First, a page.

The Monsters of Templeton
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"The day I returned to Templeton steeped in disgrace, the fifty-foot corpse of a monster surfaced in Lake Glimmerglass."
So begins The Monsters of Templeton, a novel spanning two centuries: part contemporary story of a girl's search for her father; part historical novel; and part ghost story. In the wake of a disastrous love affair with her older, married archaeology professor at Stanford, brilliant Wilhelmina Cooper arrives back at the doorstep of her hippie mother-turned-born-again-Christian's house in Templeton, NY, a storybook town her ancestors founded that sits on the shores of Lake Glimmerglass. Upon her arrival, a prehistoric monster surfaces in the lake bringing a feeding frenzy to the quiet town, and Willie learns she has a mystery father, one her mother kept secret Willie's entire life.
The beautiful, broody Willie is told that the key to her biological father's identity lies somewhere in her family's history, so she buries herself in the research of her twisted family tree and finds more than she bargained for as a chorus of voices from the town's past--some sinister, all fascinating--rise up around her to tell their side of the story. In the end, dark secrets come to light, past and present day are blurred, and old mysteries are finally put to rest.
The Monsters of Templeton is a fresh, virtuoso performance that has placed Lauren Groff among the best writers of today.
Praise For The Monsters of Templeton…
"Groff's multilayered saga both thrills and delights with poignant, breathtaking prose. A"—Entertainment Weekly
"THE MONSTERS OF TEMPLETON, a fascinating first novel by Lauren Groff, is a book with joy in its marrow--fabulous."—San Francisco Chronicle
"Lauren Groff's debut novel, The Monsters of Templeton, is everything a reader might have expected from this gifted writer, and more. Willie is a funny, sexy, plucky heroine; her Mom--a once-upon-a-time hippie who's gone Baptist but not square--is a hoot; her family history is a funhouse through which Willie must wander in order to find her father. Best of all is Templeton, a town that will remind readers of Ray Bradbury at his most magical. There are monsters, murders, bastards, and ne'er-do-wells almost without number. I was sorry to see this rich and wonderful novel come to an end, and there is no higher success than that."—Stephen King, Entertainment Weekly
"Lauren Groff hits a home run in her first at-bat, with a novel that is intriguingly constructed and compulsively readable."—Denver Post
Hyperion Books, 9781401340926, 368pp.
Publication Date: November 1, 2008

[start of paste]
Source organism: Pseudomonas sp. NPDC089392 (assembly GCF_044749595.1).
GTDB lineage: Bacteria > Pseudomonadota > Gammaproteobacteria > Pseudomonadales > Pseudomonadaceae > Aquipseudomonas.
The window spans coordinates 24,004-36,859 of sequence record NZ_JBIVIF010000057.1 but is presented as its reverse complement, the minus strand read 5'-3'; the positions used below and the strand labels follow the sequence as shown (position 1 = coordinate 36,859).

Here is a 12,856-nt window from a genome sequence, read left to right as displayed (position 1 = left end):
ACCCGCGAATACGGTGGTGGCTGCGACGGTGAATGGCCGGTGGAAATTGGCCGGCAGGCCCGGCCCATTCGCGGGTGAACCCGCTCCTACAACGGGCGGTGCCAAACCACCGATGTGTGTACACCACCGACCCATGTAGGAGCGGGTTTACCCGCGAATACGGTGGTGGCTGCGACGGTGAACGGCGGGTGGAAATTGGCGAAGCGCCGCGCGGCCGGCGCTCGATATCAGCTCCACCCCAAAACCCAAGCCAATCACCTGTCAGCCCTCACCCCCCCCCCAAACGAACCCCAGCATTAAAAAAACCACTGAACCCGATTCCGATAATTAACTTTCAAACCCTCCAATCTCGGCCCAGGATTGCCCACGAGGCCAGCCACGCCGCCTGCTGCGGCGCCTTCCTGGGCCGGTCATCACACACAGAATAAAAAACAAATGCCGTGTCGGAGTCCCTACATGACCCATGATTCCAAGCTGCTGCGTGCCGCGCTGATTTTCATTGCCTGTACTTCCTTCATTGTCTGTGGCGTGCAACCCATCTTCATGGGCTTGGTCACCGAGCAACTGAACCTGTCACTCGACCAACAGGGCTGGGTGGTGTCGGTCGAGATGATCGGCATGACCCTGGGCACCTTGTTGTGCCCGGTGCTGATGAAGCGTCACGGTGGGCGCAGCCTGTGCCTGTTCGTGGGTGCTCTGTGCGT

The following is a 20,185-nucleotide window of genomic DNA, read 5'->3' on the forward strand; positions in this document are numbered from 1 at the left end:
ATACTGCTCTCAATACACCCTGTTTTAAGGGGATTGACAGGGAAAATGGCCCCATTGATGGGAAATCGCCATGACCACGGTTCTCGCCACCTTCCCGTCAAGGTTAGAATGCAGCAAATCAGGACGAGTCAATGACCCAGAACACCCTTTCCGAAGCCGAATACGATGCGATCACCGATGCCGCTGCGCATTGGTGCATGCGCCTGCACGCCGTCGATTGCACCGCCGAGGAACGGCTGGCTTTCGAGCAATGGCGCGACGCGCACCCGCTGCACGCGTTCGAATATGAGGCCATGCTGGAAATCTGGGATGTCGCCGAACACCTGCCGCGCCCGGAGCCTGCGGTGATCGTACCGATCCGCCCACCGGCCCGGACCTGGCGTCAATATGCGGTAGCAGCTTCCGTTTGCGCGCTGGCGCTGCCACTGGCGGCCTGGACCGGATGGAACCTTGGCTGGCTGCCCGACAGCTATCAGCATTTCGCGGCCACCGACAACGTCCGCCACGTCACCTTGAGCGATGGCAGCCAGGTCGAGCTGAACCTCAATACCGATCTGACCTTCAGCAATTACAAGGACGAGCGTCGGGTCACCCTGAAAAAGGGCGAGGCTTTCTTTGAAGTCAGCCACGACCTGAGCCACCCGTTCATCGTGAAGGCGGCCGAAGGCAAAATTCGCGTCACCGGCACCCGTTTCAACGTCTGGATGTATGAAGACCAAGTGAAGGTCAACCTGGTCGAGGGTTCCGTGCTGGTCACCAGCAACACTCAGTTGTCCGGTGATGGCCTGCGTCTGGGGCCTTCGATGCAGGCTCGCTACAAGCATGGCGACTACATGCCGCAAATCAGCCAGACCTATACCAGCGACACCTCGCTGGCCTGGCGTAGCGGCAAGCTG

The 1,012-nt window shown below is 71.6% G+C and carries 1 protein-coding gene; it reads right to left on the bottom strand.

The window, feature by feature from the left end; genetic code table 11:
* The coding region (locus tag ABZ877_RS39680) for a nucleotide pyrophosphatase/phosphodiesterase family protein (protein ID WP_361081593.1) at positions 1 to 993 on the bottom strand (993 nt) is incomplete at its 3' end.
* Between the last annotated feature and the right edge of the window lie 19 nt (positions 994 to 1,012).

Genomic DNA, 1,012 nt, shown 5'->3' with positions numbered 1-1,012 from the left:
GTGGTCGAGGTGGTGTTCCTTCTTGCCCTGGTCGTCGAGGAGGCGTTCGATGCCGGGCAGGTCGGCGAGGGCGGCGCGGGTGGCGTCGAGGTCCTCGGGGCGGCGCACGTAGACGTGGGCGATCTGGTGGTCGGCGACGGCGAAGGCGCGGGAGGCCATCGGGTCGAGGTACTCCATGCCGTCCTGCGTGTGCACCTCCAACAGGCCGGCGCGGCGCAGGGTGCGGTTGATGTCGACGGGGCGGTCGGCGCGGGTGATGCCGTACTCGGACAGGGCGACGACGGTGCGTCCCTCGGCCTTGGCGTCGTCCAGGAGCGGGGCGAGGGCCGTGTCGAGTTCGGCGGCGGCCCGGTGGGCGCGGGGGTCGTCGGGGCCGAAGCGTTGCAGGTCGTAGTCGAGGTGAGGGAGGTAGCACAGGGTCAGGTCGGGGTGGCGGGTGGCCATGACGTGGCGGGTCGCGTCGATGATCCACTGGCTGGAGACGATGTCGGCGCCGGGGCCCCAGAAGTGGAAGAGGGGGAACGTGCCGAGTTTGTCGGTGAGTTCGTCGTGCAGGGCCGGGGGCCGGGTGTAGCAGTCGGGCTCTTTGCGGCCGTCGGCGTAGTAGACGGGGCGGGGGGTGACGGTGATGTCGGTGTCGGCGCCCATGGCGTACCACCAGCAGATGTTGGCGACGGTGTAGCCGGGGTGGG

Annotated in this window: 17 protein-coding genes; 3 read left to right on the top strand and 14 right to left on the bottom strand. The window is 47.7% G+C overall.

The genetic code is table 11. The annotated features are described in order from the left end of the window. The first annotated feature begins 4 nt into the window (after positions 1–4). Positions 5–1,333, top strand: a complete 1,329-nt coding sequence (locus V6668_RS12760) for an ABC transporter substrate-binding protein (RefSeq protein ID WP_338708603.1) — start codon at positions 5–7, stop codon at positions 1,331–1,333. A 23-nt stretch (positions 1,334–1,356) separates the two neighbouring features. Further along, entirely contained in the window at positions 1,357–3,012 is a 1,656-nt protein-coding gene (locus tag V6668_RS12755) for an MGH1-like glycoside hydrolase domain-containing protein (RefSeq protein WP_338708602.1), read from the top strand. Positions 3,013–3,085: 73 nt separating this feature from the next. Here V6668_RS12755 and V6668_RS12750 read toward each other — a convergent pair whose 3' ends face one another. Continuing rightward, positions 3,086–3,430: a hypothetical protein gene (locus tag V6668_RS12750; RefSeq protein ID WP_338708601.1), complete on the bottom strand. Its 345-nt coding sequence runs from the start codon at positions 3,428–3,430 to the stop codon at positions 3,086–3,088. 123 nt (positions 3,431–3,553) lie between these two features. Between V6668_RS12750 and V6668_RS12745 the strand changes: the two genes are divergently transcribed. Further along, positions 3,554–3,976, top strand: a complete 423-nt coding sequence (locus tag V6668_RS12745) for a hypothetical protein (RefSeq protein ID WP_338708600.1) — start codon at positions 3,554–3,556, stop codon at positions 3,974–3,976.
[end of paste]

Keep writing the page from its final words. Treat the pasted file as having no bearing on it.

About the Author
Conversation Starters from ReadingGroupChoices.com
What did you think of the range of voices and time periods the author employs in The Monsters of Templeton? How would the novel have been different had the story been told from a single point of view, or been set in one era?
“As soon as it died, our lives spiraled down,” the Buds lament in Chapter 13, on the death of the Lake Glimmerglass monster (page 151). Why are so many people in Templeton affected by the monster’s death? What did the monster represent to them?
Given her conflicted relationship with her mother and, to a lesser extent, with her hometown, why do you think Willie Upton decides to go back to Templeton? What was Willie looking for when she returned to Templeton? Does she find it?
In what instances do ghosts make appearances in The Monsters of Templeton? What do the ghosts represent? What other symbols does the author employ in the novel? What do they mean?
In the Author’s Note, the author discusses writing about her hometown of Cooperstown, New York, and calling the fictional town Templeton. Do you think that The Monsters of Templeton could have taken place in any other locale? Why is the actual town’s history so important to the book’s present-day events? How would the book have changed if she had decided to call the town Cooperstown?
For twenty-eight years, Vivienne has told her daughter that Willie was the product of a hippie commune. The day that Willie returns home, she decides to tell her the truth: that her father was a man in Templeton. What would you have done if you were in Willie’s position? Or in Vivienne’s?
Of the many characters from the past—Marmaduke Temple, Davey Shipman, Charlotte and Cinnamon, Elizabeth Franklin Temple, to name a few—which one(s) stood out for you? Why?
Vivienne’s life is seemingly full of contradictions: she’s a former drug-using hippie with a child out of wedlock who later converts to Christianity and becomes the chaste girlfriend of a minister. Talk about these and other aspects of Vivienne’s character. How are she and Willie different, and similar?
What did you think of Willie’s search to uncover her father’s identity? What did each new layer of history teach Willie about her family? Why was it important that Willie learn everything she learned?
What was your opinion of Ezekiel Felcher at the beginning of the novel? Did it change as the novel progressed? Did you think that Willie might stay in Templeton to be with him? What do you think she should have done? What do you think she will do in the future?
“This is a story of creation,” says Marmaduke Temple in one of the epigrams before the book begins, ostensibly an excerpt from his own story about how he founded Templeton. In what other ways is The Monsters of Templeton a story of creation? How can Willie’s story been seen as a story of creation?
The Monsters of Templeton ends with a death and a birth. What does this mean in the larger context of the novel? Who—or what—else is born in the book?
What does the book’s title mean? Who or what are the “monsters” it refers to? What, exactly, does the word “monster” mean in the context of this book?